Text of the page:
Tip #4: Every party needs a goody bag.

The kids were not the only ones that were anticipating our vacation adventure; Mama was looking forward to it too. While at the store a few weeks before I looked for cheap toys and candy for the ride. I pulled a couple items together in a goody bag (sunglasses, lollipops, mints, glow-in-dark bracelets, gold fish, etc.) for the kids and put it in their car seats along with two new movies each ($4 at Walmart) and a new coloring book with fresh pages. You have never seen two kids more excited to get strapped into their car seats for a full day on the road. Sidenote: Those are not curtains you see on the windows of my car. We tucked in those cheap Delta Airlines blankets (which we have a billion of) into the windows so that the kids wouldn’t complain about the sun in their eyes.


Tip #5: Presents help every situation. Amen.

The night before we left, I wrapped presents for the kids so that they could open a present every 2 hours. Between snacks, boxed drinks and movies on our car’s DVD player, they watched the clock until it was “Present Time.” The gifts were designed to be cheap things they could enjoy in the car for a little bit. Each toy was almost exactly the same for each child so that there wasn’t any jealousy. (On the ride home to Utah I forgot how important this little nugget of info was and got Tyson a mini Darth Vader and Gavin a mini R2D2. A meltdown ensued. Learn from my mistakes, people.) Mr. R packed a backpack for each one of the boys which sat between them in the car. The front pocket was filled with snacks and the main pocket was filled with books, their light sabers and the new toys they collected every 2 hours.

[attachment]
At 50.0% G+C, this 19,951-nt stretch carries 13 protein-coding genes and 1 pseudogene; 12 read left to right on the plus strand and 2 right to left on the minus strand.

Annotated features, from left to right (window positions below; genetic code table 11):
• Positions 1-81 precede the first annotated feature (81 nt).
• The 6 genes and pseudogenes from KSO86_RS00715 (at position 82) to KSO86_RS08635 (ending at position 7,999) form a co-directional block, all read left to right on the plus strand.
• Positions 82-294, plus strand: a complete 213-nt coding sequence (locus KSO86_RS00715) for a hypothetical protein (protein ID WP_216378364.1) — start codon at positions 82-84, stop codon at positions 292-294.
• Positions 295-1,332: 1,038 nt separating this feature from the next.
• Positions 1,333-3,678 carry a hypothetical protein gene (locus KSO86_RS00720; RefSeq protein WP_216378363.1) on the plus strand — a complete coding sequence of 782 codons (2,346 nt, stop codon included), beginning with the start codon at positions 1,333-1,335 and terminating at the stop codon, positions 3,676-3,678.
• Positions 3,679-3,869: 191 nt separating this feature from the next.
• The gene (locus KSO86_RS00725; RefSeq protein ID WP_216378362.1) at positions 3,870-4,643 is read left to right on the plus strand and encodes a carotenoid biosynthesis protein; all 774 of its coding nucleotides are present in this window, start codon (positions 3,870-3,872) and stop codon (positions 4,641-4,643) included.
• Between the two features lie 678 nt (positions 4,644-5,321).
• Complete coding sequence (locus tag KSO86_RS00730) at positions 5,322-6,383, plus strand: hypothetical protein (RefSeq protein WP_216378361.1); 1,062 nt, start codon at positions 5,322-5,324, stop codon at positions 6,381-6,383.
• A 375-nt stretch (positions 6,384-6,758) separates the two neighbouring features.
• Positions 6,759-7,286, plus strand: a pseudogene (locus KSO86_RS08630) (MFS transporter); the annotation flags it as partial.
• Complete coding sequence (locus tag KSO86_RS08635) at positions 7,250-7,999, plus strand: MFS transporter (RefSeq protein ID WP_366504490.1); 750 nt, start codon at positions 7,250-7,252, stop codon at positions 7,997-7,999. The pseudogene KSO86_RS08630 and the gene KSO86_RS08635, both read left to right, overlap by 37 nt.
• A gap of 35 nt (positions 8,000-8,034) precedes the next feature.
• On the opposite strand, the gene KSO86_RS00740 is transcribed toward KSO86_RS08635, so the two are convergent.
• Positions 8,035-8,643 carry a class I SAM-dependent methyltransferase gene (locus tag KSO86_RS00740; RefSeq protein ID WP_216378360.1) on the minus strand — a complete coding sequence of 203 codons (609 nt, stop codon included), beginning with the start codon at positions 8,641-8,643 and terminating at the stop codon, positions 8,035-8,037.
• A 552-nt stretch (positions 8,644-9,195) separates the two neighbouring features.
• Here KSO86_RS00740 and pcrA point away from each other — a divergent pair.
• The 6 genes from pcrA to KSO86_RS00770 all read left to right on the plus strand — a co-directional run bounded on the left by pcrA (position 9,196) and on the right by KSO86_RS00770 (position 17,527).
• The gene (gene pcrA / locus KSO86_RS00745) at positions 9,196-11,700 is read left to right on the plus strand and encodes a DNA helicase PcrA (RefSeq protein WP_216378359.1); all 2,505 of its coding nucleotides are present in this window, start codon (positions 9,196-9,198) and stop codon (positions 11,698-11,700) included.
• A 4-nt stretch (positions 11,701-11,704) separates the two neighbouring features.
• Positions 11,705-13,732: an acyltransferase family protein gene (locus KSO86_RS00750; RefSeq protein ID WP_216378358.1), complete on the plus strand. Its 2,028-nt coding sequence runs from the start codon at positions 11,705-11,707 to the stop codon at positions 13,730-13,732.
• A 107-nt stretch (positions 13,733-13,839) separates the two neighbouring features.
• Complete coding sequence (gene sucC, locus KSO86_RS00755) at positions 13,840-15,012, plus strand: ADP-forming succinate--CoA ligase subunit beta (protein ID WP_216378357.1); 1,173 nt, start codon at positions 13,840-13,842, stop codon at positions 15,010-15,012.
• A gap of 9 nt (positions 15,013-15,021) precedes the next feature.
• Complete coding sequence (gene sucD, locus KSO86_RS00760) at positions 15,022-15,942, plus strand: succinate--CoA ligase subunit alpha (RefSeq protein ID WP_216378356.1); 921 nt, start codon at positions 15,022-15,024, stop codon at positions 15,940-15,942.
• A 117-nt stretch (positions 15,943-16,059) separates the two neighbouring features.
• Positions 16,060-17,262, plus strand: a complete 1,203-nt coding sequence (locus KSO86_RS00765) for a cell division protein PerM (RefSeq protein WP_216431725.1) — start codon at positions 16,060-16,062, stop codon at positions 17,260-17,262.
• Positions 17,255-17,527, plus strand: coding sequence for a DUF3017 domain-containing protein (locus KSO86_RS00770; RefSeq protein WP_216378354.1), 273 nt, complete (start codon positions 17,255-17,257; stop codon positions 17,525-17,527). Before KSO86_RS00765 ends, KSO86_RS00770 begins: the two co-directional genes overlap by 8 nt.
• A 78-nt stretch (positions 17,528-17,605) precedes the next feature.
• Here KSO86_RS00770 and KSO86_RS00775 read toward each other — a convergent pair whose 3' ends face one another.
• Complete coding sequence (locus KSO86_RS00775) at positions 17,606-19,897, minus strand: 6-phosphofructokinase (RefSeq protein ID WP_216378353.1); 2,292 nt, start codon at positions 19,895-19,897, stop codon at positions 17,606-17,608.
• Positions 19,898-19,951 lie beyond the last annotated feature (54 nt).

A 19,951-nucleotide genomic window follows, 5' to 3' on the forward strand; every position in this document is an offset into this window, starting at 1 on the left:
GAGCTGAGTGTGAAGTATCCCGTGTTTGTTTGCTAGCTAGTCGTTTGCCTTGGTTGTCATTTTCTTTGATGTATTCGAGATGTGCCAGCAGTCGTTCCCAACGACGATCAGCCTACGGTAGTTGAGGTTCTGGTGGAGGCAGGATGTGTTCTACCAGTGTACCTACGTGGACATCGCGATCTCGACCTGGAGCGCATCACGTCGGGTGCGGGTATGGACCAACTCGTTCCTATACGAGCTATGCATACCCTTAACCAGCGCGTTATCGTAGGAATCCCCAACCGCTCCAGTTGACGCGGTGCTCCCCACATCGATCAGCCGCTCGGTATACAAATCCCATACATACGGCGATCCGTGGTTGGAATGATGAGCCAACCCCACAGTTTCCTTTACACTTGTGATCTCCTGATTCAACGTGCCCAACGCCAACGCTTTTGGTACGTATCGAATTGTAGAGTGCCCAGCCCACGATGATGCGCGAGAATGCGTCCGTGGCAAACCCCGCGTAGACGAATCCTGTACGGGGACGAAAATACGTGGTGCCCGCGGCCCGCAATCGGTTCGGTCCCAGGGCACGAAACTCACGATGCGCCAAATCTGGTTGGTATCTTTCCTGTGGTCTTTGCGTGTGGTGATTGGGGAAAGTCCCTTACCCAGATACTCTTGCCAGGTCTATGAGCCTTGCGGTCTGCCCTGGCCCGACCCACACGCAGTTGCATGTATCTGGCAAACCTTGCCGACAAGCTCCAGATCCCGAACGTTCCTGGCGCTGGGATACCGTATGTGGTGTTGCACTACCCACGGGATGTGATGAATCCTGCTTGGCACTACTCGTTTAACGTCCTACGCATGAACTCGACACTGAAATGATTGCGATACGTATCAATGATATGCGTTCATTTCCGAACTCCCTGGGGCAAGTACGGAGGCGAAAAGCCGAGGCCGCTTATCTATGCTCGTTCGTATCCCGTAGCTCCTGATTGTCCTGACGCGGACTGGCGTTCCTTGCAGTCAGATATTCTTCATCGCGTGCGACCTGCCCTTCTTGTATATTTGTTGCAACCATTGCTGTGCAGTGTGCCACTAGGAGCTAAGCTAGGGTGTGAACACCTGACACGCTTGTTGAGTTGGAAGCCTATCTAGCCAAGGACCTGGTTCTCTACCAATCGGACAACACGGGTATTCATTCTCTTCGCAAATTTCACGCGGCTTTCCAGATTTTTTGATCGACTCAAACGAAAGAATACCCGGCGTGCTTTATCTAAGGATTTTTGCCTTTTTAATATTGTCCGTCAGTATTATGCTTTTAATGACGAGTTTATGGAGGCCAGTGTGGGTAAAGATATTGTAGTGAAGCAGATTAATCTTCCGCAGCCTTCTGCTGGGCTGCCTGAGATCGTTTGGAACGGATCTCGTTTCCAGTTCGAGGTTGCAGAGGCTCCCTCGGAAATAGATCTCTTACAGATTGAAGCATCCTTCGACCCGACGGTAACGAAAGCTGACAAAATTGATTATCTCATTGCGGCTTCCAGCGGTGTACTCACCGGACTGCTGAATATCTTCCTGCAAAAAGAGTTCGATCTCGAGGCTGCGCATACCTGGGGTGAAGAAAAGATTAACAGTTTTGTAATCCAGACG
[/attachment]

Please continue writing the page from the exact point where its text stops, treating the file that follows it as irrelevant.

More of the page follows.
Tip #6: Marry a foodie.

Mr. R is a foodie, bless his heart. He did a little research and found the most delicious places for us to eat on the way. This kept us from fast food drive thrus (although we did have a shake from In-N-Out on the way home) and gave the adults something to look forward to. In the words of Mr. R’s Facebook wall, “The pork at Carolina Kitchen and BBQ in Reno is for real. Hidden gem on the I-80.” We ate at The Squeeze Inn on the way home which you may have seen on Diners, Drive-ins and Dives. In fact, our whole vacation was full of delicious food, but that is another post.